Trainee Health Psychologist Lauren Taylor, Ph.D. has been focusing on using digital images on mobile health applications to promote lifestyle behaviors and evaluating their potential with a multidisciplinary team at the University of Surrey and City University, including Dr. Bridget Dibb, Dr. Aliya Amirova, Ayan Ahmed, depakote stopped working Louisa Zhang and Dr. Hannah Randaldi.
Many mobile health application interventions include virtual representations of the self (e.g., avatars) to initiate behavior change. This systematic review aimed to determine: (i) which virtual representations are effective in mHealth application interventions, and (ii) whether any studies implemented specific mechanisms (psychological causes of change) and behavior change techniques (BCTs) to influence positive behavior change.
Approach and challenges
Following PRISMA guidelines, a narrative systematic review of empirical studies was conducted using ten different databases prior to December 2021. This included any articles published on the topic of virtual representation mHealth app interventions that addressed any health behaviors.
In the beginning stages of this review, Dr. Taylor attended an open research course at the University of Surrey to learn about open research, and how she could disseminate the findings to a network of researchers. Throughout the review, a research team was formed to ensure that the findings for this review had multiple inputs from more than one member, and that the contributions were not limited to one researcher alone. All the researchers also registered for an ORCID ID to ensure that her work was accurately identified with each of them.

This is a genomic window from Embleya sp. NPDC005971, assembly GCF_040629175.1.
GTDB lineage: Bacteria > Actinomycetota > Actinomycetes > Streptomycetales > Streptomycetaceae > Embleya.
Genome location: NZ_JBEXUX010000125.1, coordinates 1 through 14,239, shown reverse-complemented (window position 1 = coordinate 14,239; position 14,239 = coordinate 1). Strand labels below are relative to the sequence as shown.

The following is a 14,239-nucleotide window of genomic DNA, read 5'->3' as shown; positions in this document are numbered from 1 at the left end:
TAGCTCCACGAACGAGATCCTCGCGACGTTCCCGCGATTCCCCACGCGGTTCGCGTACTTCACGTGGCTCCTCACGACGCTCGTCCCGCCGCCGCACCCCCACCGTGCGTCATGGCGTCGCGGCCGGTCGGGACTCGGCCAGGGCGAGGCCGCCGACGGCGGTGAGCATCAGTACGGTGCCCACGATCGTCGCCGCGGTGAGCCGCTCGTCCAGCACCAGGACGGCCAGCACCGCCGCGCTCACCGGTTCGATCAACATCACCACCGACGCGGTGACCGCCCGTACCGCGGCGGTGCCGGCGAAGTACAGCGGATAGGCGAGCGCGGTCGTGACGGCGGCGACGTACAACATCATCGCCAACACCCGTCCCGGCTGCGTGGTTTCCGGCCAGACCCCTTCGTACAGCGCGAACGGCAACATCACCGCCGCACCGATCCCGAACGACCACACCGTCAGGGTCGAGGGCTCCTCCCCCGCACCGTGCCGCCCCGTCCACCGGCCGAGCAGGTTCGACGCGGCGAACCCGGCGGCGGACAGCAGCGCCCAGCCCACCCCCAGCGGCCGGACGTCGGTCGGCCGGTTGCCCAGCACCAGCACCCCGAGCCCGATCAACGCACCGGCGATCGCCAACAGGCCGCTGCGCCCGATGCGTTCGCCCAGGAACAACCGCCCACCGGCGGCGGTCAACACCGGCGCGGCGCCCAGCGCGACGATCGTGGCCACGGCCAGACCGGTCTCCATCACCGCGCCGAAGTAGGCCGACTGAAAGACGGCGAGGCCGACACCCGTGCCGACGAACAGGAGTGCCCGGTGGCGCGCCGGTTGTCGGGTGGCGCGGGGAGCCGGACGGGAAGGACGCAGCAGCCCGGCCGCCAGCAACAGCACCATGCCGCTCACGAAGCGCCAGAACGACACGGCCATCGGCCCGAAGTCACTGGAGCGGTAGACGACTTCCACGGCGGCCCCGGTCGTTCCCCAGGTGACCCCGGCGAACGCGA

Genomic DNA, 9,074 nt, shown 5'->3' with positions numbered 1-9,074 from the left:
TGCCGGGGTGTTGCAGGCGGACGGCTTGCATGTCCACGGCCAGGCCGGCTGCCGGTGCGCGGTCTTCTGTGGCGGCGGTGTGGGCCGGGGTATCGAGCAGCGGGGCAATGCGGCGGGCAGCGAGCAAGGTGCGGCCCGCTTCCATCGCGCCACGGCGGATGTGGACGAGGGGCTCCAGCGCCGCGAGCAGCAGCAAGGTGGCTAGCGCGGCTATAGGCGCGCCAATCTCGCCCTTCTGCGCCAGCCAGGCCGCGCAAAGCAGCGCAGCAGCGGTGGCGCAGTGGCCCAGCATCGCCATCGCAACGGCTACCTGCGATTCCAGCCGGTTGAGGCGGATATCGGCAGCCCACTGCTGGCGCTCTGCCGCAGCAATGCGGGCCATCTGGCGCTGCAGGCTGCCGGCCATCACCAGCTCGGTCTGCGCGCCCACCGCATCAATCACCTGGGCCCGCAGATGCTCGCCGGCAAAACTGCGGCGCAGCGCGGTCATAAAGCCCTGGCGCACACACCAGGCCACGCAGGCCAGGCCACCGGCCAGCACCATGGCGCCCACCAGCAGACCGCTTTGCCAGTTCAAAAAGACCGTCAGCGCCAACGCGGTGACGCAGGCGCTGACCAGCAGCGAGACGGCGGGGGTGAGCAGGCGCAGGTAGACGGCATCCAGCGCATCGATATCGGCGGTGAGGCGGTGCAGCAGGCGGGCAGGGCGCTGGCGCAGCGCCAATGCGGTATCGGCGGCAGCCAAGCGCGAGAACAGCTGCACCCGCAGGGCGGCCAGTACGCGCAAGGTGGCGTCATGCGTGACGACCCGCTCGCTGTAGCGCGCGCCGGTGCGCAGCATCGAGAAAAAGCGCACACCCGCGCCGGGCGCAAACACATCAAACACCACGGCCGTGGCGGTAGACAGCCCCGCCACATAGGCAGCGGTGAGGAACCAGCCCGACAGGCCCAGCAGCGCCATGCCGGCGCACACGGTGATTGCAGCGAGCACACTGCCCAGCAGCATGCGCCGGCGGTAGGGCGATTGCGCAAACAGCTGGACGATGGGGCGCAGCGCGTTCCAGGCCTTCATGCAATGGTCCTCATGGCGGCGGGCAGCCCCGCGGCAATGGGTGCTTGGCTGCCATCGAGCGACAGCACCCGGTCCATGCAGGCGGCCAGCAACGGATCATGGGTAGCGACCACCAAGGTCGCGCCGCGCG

To promote the collaboration, the data from this review is accessible in an open repository (Github), and therefore publicly available. This is beneficial in demonstrating the integrity of the research by allowing others to verify and validate the study. In addition, if the data is reused by others, this could be used as evidence of impact, and chances of engagement with future research studies. However, there are limited opportunities to promote the benefits of sharing data in repositories for easy access, storage, and preservation.
In addition, this review is beneficial in maintaining scholarly communication within this area of research, in increasing knowledge creation around mHealth and virtual representation research as it includes a pre-registered protocol on PROSPERO and has been published in a peer-reviewed open access journal that has been newly established and follow FAIR principles for sharing data. However, there is a lack of guidance around preferred formats to present research content and data fairly.
Out of 2,579 original hits, five eligible studies (total participants = 509), with low to moderate quality were included. Results showed that customizable virtual representation mHealth interventions were effective in encouraging behavior change and app adherence. These interventions included mechanisms such as motivation, feedback, self-image, and BCTs such as goal setting, and self-monitoring.
The current evidence suggests that virtual representations in mHealth app interventions may positively influence health behavior change. However, there is limited evidence available to determine whether these influences are the result of the virtual representations themselves or the intervention design.
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